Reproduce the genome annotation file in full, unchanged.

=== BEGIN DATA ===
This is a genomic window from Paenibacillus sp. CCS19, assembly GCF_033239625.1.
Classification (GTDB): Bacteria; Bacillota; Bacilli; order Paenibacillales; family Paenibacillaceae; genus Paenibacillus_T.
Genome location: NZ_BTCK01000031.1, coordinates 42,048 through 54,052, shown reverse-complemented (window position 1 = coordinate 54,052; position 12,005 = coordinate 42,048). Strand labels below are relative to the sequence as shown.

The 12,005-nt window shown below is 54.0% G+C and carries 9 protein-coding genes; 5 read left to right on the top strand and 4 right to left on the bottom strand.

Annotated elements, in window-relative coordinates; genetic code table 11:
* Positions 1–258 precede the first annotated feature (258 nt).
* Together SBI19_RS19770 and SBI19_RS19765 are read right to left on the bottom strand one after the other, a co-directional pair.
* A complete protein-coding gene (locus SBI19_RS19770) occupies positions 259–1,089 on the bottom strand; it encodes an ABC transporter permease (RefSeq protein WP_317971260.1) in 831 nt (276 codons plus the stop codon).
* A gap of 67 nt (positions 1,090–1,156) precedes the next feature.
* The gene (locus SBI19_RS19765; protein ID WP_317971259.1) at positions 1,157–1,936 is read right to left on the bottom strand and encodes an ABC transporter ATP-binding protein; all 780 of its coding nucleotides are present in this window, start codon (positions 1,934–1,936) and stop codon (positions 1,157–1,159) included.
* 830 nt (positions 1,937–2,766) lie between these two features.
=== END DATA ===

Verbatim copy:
This is a genomic window from Paenibacillus sp. CCS19, assembly GCF_033239625.1.
Classification (GTDB): Bacteria; Bacillota; Bacilli; order Paenibacillales; family Paenibacillaceae; genus Paenibacillus_T.
Genome location: NZ_BTCK01000031.1, coordinates 42,048 through 54,052, shown reverse-complemented (window position 1 = coordinate 54,052; position 12,005 = coordinate 42,048). Strand labels below are relative to the sequence as shown.

The 12,005-nt window shown below is 54.0% G+C and carries 9 protein-coding genes; 5 read left to right on the top strand and 4 right to left on the bottom strand.

Annotated elements, in window-relative coordinates; genetic code table 11:
* Positions 1–258 precede the first annotated feature (258 nt).
* Together SBI19_RS19770 and SBI19_RS19765 are read right to left on the bottom strand one after the other, a co-directional pair.
* A complete protein-coding gene (locus SBI19_RS19770) occupies positions 259–1,089 on the bottom strand; it encodes an ABC transporter permease (RefSeq protein WP_317971260.1) in 831 nt (276 codons plus the stop codon).
* A gap of 67 nt (positions 1,090–1,156) precedes the next feature.
* The gene (locus SBI19_RS19765; protein ID WP_317971259.1) at positions 1,157–1,936 is read right to left on the bottom strand and encodes an ABC transporter ATP-binding protein; all 780 of its coding nucleotides are present in this window, start codon (positions 1,934–1,936) and stop codon (positions 1,157–1,159) included.
* 830 nt (positions 1,937–2,766) lie between these two features.